Does aspirin have an effect on risk of death in patients with COVID-19? A meta-analysis

The coronavirus disease 2019 (COVID-19) pandemic has shown unprecedented impact world-wide since the eruption in late 2019. Importantly, emerging reports suggest an increased risk of thromboembolism development in patients with COVID-19. Meanwhile, it is found that aspirin reduced mortality in critically ill patients with non-COVID-19 acute respiratory distress syndrome. Therefore, a meta-analysis was performed to investigate the effects of aspirin on COVID-19 mortality.

A systematic literature search was conducted in 10 electronic databases and 4 registries. Random effects models were used to calculate pooled relative risks (RRs) with 95% confidence intervals (Cis) to estimate the effect of aspirin on COVID-19 mortality. Relevant subgroup analyses and sensitivity analyses were also performed.

The results showed that aspirin use was associated with a reduction in COVID-19 mortality (adjusted RR 0.69; 95% CI 0.50–0.95; P < 0.001). Subgroup analysis found that the low-dose group was associated with a reduced COVID-19 mortality (adjusted RR 0.64; 95% CI 0.48–0.85; P < 0.01). Aspirin use was associated with reduced COVID-19 mortality in Europe and America (crude RR 0.71; 95% CI 0.52–0.98; P = 0.04), and results from cohort studies suggested that aspirin use was a protective factor for COVID-19 mortality (adjusted RR 0.73; 95% CI 0.52–0.99; P = 0.04). Meanwhile, aspirin use was not associated with bleeding risk (crude RR 1.22; 95% CI 0.80–1.87; P = 0.96).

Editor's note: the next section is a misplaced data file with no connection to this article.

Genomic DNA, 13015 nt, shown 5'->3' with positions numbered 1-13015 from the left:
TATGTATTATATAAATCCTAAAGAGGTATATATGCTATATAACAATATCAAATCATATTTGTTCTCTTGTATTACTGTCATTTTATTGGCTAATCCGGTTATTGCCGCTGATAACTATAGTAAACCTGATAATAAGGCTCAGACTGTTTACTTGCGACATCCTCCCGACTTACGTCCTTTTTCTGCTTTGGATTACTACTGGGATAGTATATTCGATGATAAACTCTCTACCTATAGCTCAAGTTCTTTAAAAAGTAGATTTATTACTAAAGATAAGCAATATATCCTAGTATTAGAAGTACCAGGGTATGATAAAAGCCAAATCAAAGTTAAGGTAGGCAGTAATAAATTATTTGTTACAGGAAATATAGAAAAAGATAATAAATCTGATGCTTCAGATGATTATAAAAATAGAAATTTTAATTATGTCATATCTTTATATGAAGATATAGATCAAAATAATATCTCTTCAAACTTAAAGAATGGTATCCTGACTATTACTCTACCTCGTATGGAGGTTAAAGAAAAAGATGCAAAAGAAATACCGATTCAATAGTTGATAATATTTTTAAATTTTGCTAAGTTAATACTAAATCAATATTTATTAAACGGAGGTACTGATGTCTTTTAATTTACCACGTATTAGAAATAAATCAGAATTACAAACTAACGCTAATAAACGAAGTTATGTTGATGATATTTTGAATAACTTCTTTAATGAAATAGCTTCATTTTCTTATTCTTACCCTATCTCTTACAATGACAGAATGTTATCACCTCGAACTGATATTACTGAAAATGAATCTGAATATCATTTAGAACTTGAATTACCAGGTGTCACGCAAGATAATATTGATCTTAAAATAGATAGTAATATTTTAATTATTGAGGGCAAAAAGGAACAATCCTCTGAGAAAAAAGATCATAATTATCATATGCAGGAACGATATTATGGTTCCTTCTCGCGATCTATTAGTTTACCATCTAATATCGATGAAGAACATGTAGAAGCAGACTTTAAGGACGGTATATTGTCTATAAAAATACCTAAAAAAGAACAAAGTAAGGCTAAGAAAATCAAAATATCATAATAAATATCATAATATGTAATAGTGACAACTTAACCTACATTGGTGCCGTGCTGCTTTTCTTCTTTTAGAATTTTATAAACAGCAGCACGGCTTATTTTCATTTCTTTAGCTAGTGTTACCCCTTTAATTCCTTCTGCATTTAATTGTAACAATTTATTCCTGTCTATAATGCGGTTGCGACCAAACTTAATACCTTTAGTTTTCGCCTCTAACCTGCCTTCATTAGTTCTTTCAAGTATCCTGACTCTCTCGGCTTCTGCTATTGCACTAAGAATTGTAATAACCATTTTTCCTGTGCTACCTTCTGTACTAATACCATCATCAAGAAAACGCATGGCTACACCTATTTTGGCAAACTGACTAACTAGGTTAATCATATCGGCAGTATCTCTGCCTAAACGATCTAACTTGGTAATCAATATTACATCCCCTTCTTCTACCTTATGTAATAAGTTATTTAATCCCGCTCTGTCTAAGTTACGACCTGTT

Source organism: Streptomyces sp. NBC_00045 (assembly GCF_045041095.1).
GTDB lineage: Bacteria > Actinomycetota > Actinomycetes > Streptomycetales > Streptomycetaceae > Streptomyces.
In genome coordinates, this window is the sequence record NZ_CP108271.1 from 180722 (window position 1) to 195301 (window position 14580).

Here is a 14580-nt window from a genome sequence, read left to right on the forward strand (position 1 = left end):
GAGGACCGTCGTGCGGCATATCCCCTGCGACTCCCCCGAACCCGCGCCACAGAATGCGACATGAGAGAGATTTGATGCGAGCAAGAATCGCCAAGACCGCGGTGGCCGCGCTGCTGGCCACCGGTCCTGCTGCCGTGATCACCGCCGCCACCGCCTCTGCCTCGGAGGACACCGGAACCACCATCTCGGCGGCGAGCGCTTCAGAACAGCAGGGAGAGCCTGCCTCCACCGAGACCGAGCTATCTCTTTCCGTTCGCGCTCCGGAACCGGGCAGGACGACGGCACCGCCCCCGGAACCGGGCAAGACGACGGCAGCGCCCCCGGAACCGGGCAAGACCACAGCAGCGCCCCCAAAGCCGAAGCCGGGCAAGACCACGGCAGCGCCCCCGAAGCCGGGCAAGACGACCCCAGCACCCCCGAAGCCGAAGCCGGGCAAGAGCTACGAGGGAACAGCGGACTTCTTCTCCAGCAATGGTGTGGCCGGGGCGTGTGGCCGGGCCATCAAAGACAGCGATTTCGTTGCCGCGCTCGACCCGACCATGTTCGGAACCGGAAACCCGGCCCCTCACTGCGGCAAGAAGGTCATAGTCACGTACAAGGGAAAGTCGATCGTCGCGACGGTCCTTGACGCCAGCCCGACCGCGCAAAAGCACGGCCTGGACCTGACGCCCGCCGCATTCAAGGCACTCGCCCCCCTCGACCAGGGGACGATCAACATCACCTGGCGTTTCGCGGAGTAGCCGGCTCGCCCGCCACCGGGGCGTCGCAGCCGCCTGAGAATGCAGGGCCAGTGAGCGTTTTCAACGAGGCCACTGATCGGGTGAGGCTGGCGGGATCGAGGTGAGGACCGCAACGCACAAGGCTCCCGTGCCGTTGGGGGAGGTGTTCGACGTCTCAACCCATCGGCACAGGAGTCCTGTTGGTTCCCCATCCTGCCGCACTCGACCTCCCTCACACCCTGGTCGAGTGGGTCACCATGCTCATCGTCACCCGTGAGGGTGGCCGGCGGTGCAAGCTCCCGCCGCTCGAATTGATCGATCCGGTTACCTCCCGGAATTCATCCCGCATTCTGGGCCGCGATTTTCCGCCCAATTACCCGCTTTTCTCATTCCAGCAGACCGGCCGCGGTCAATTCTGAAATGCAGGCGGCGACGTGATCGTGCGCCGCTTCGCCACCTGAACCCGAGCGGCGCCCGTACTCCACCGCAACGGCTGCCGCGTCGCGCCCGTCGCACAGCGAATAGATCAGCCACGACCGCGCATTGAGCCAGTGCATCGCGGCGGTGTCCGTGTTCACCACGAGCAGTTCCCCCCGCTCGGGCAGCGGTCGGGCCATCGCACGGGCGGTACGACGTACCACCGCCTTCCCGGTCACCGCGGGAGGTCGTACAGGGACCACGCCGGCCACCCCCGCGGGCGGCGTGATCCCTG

This meta-analysis found that aspirin use was associated with a reduction in mortality in patients with COVID-19 and not with an increased risk of bleeding.